- Ken Moelis, the founder and CEO of Moelis & Company, believes that banks still attract top talent – but Wall Street needs to do a better job of selling itself to young graduates.
- Financial institutions have been competing fiercely for talent with tech giants.
For years, elite investment banks have been competing head-to-head for top talent with technology giants like Amazon, Apple and Google.
Ken Moelis, the founder and CEO of Moelis & Company, believes that banks can still attract the best and brightest – but Wall Street needs to do a better job of marketing itself to young graduates.
“I think we’re still right up there,” he said in an interview last week with Business Insider at the World Economic Forum in Davos. “I get the attraction of technology, and I see it in my own: I have four children. Young people say they want to change the world, and I think the leverage you have in a financial role is way more than people understand. When you’re sitting in the room with CEOs and executives and boards, it’s quite an exhilarating place to be. And I think we could do a better job of explaining that to young people.”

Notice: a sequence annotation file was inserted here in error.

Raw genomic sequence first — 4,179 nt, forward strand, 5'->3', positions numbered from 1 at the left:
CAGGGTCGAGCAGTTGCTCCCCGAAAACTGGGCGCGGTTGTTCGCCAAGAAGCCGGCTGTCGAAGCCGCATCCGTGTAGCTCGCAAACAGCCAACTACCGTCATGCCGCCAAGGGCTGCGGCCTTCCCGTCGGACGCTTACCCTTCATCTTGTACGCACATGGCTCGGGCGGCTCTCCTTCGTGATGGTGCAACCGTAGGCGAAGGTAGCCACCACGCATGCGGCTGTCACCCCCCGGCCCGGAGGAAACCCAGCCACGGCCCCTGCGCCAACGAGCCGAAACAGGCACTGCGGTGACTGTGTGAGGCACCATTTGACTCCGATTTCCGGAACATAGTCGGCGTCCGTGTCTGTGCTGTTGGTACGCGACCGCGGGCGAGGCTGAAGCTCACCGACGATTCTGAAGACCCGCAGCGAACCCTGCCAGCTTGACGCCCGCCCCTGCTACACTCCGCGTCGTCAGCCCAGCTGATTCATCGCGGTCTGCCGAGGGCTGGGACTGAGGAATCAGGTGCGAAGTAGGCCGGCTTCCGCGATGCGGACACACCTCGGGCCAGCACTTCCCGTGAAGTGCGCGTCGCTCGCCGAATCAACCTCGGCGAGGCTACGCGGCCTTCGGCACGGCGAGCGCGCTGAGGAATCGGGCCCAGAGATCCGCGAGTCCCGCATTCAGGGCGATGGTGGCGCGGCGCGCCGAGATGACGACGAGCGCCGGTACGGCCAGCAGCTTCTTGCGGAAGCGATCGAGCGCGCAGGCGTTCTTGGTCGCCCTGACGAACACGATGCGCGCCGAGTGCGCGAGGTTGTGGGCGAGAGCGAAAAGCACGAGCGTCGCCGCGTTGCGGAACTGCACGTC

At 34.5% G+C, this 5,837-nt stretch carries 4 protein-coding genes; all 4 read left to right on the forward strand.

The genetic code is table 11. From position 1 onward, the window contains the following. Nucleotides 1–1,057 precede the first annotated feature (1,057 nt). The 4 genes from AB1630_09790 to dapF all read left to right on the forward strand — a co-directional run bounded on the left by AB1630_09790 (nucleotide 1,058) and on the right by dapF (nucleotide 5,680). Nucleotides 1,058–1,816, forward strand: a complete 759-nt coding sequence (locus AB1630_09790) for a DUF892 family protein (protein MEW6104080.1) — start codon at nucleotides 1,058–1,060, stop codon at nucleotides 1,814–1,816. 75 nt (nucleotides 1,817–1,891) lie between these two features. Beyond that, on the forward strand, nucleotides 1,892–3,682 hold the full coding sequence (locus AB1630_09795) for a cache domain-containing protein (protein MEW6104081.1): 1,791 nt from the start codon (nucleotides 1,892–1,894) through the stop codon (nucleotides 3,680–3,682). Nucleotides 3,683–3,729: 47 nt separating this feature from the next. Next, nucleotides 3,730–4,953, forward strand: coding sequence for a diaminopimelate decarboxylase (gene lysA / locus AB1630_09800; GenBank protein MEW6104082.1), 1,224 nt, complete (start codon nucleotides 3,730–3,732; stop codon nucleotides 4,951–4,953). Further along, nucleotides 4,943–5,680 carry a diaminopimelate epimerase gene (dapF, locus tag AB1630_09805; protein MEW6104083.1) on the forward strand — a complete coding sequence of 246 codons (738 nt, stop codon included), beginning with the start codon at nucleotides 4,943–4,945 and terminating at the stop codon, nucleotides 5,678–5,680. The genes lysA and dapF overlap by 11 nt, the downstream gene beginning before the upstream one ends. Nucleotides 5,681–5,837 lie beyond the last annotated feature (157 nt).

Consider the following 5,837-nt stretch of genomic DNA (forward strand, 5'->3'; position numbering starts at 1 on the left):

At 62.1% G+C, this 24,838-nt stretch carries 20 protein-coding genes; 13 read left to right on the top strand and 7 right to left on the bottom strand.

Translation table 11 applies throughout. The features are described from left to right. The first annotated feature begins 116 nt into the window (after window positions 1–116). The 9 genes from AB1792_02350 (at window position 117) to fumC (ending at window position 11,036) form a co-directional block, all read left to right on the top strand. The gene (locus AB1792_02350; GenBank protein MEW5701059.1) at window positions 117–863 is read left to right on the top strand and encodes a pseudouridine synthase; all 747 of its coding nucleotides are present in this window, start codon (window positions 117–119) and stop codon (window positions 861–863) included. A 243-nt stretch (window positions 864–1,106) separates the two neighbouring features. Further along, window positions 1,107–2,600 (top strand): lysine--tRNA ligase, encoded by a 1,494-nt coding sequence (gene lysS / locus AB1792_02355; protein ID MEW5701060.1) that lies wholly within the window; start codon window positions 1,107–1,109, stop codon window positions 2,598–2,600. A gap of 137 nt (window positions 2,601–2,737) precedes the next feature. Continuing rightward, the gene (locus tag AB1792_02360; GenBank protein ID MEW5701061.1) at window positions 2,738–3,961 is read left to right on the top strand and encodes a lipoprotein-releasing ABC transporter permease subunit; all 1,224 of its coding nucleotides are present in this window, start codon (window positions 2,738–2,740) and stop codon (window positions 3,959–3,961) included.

Since the financial crisis, waves of talented employees have left Wall Street for established tech companies or high-flying startups like Uber where the lure of more flexible hours – and in some cases stock options and share grants – can be hard to resist.
Banks, in turn, have made moves in recent years to relax company culture and promote junior employees faster.
Goldman Sachs allows computer engineers to dress down and JPMorgan has set up a modernised tech hub that features an open floor plan and dedicated space for table tennis, foosball and more.
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